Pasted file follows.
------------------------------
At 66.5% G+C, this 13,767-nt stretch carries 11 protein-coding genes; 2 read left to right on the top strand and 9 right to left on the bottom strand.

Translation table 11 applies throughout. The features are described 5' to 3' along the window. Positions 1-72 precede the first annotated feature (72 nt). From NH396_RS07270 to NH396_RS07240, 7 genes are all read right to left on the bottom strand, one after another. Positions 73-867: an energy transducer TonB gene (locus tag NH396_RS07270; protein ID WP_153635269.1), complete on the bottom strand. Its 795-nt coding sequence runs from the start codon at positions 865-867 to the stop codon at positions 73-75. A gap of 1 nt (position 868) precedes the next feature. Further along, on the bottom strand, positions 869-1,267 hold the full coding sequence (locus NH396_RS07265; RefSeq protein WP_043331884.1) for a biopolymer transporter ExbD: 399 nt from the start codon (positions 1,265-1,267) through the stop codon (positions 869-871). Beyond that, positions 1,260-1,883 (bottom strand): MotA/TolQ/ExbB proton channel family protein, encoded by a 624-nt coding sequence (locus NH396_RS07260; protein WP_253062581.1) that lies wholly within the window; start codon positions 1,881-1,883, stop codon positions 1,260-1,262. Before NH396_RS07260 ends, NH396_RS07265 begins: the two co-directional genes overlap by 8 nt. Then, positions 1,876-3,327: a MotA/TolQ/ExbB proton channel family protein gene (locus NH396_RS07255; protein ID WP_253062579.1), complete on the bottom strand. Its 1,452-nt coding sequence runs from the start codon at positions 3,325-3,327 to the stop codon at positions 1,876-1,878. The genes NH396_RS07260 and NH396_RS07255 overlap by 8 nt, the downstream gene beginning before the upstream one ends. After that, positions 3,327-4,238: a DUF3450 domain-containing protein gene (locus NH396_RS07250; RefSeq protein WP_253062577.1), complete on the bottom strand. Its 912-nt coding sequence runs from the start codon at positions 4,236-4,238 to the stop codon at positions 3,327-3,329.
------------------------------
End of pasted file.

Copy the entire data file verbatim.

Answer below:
At 66.5% G+C, this 13,767-nt stretch carries 11 protein-coding genes; 2 read left to right on the top strand and 9 right to left on the bottom strand.

Translation table 11 applies throughout. The features are described 5' to 3' along the window. Positions 1-72 precede the first annotated feature (72 nt). From NH396_RS07270 to NH396_RS07240, 7 genes are all read right to left on the bottom strand, one after another. Positions 73-867: an energy transducer TonB gene (locus tag NH396_RS07270; protein ID WP_153635269.1), complete on the bottom strand. Its 795-nt coding sequence runs from the start codon at positions 865-867 to the stop codon at positions 73-75. A gap of 1 nt (position 868) precedes the next feature. Further along, on the bottom strand, positions 869-1,267 hold the full coding sequence (locus NH396_RS07265; RefSeq protein WP_043331884.1) for a biopolymer transporter ExbD: 399 nt from the start codon (positions 1,265-1,267) through the stop codon (positions 869-871). Beyond that, positions 1,260-1,883 (bottom strand): MotA/TolQ/ExbB proton channel family protein, encoded by a 624-nt coding sequence (locus NH396_RS07260; protein WP_253062581.1) that lies wholly within the window; start codon positions 1,881-1,883, stop codon positions 1,260-1,262. Before NH396_RS07260 ends, NH396_RS07265 begins: the two co-directional genes overlap by 8 nt. Then, positions 1,876-3,327: a MotA/TolQ/ExbB proton channel family protein gene (locus NH396_RS07255; protein ID WP_253062579.1), complete on the bottom strand. Its 1,452-nt coding sequence runs from the start codon at positions 3,325-3,327 to the stop codon at positions 1,876-1,878. The genes NH396_RS07260 and NH396_RS07255 overlap by 8 nt, the downstream gene beginning before the upstream one ends. After that, positions 3,327-4,238: a DUF3450 domain-containing protein gene (locus NH396_RS07250; RefSeq protein WP_253062577.1), complete on the bottom strand. Its 912-nt coding sequence runs from the start codon at positions 4,236-4,238 to the stop codon at positions 3,327-3,329.